Many studies in the philosophy of religion have focussed on the character of religious faith and whether there is place for a rational demonstration of religious belief. These studies frequently pit ‘evidentialists’ against ‘non-evidentialists’. Interestingly, these issues were of central concern to the 19th century philosopher John Henry Newman - principally in his Grammar of Assent and his Oxford Sermons - where Newman attempts a ‘via media’ between these two extremes. In this paper, my focus is not so much on (...) the adequacy of Newman’s via media, as on his analysis of religious belief, and on what he takes belief and the epistemic standards relevant to determining the meaning and truth of religious belief to be. I will argue that Newman’s account provides a novel understanding of the relation of grounds for belief to faith than provided by many of his contemporaries, and that its attempt to be a via media has a surprisingly contemporary character. (shrink)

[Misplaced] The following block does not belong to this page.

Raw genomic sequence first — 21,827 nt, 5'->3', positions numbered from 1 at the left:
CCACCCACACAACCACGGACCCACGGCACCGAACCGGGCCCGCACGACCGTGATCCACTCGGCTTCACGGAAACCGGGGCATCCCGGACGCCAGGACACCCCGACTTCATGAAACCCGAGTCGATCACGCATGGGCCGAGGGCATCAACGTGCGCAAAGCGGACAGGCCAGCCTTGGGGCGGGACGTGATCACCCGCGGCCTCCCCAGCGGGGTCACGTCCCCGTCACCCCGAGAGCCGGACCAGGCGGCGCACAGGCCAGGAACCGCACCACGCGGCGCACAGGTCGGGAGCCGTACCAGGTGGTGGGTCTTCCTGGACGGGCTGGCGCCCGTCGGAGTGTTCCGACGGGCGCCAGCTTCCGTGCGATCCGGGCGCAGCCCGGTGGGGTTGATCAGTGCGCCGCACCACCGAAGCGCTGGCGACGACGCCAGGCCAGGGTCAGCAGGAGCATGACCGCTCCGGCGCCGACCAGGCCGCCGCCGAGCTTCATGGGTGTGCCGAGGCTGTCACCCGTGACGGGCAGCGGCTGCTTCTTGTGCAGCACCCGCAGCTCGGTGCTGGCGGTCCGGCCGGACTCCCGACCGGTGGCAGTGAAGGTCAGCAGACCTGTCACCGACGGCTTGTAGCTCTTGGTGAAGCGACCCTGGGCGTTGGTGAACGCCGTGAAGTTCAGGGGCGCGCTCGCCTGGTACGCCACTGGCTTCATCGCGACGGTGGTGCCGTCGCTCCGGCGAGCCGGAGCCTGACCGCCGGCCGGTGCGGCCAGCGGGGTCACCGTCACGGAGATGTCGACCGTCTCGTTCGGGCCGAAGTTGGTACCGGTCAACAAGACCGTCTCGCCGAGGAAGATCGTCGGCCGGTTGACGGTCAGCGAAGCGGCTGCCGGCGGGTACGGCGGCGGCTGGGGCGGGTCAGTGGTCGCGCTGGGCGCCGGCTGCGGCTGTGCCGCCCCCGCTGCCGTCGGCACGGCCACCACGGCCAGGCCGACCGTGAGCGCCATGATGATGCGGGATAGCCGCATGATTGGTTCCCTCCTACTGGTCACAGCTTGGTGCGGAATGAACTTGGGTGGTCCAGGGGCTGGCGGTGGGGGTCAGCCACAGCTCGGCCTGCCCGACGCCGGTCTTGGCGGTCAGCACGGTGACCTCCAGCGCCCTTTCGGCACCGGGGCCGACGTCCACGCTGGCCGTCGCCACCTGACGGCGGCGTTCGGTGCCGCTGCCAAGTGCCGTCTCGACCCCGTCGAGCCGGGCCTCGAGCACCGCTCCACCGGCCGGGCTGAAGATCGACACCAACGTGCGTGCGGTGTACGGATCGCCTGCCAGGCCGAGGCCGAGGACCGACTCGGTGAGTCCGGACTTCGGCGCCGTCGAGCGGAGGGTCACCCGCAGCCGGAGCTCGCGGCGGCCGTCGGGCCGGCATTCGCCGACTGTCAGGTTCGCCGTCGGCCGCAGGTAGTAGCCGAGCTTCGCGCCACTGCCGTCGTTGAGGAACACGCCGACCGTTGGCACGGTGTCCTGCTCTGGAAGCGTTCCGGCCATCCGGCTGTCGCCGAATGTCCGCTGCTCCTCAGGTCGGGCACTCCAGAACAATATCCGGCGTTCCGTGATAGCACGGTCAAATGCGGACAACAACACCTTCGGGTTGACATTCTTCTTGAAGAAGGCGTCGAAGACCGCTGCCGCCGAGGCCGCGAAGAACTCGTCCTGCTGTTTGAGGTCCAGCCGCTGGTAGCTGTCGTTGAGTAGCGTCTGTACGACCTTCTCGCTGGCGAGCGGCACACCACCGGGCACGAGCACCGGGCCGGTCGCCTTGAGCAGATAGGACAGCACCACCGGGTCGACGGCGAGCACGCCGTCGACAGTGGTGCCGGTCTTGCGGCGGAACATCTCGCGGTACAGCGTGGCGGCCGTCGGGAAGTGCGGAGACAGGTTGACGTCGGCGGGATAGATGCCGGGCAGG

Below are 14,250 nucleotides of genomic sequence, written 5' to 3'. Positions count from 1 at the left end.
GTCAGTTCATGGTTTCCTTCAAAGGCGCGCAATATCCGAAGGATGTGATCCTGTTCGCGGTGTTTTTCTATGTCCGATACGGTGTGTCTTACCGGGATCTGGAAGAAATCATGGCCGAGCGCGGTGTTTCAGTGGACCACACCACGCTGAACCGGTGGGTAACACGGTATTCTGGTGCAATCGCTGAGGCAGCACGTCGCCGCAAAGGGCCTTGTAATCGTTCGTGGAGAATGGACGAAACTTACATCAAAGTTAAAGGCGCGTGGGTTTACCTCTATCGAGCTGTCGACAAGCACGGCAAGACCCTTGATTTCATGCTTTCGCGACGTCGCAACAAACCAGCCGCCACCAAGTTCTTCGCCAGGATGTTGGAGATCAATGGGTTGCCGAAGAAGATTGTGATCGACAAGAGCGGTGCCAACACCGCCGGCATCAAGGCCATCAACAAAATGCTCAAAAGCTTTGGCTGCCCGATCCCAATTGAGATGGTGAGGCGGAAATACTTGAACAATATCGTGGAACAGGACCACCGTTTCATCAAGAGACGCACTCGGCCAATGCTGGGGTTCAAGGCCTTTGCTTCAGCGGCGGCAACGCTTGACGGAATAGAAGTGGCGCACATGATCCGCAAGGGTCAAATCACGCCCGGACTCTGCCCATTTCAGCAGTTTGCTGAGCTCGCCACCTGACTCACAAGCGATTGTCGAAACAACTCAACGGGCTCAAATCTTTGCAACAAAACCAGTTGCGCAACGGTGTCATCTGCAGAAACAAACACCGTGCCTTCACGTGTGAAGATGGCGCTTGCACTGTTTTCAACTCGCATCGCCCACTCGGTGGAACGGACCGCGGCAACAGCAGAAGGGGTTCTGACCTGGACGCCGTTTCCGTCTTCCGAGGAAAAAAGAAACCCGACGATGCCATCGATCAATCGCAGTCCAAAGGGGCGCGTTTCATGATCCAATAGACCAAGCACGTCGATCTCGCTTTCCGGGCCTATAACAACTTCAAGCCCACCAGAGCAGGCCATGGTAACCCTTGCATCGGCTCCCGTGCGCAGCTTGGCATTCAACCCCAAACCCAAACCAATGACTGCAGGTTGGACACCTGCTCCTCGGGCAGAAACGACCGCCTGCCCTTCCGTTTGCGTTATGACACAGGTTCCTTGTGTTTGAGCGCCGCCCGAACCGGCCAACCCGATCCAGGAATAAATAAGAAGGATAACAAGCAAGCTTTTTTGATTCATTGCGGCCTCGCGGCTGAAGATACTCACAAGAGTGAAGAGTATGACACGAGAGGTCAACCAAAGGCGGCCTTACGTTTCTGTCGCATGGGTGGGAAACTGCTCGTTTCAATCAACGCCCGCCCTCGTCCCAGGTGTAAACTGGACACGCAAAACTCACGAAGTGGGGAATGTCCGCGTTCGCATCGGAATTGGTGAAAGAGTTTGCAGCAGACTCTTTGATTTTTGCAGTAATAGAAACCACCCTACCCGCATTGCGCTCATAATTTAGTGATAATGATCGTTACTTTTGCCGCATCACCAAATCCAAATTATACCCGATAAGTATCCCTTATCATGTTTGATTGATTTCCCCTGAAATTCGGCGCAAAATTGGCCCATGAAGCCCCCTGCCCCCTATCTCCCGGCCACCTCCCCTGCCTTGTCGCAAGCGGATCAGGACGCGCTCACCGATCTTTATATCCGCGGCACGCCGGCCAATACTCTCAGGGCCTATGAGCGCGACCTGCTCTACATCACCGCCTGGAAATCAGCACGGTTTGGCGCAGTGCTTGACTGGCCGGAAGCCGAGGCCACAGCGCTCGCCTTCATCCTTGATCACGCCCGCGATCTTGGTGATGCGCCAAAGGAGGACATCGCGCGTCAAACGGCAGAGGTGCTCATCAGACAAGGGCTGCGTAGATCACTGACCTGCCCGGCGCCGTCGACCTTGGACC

How is multiculturalism possible in what we call the “postmodern age”? Postmodernity challenges our norms and conventions, our theories of human nature, our grand narratives, and—in general—any essentialist or foundationalist approach. And so it would seem to challenge any attempt to engage in dialogue across cultures or in any way that proposes to be independent of context.One response to this is to focus not on theories but on practices. In particular, I want to focus on the practice of hospitality, of (...) which much has been written of late and which has been suggested as a model for dialogue. (shrink)
In this paper, I discuss some challenges to the discourse of universal human rights made by those who insist that the existence of pluralism and cultural diversity count against it. I focus on arguments made in a recent article by Vinay Lal but also address several other criticisms of universal human rights-arguments hinted at, but not elaborated, by Lal. I maintain that these challenges frequently fail to distinguish the discourse of human rights from its adoption by certain states to advance (...) foreign policy objectives, and suggest that, even when these criticisms appear plausible, closer inspection reveals that they are either inconsistent or simply do not succeed. I conclude that the notion of universal human rights still has an important place in a culturally diverse and pluralist world. (shrink)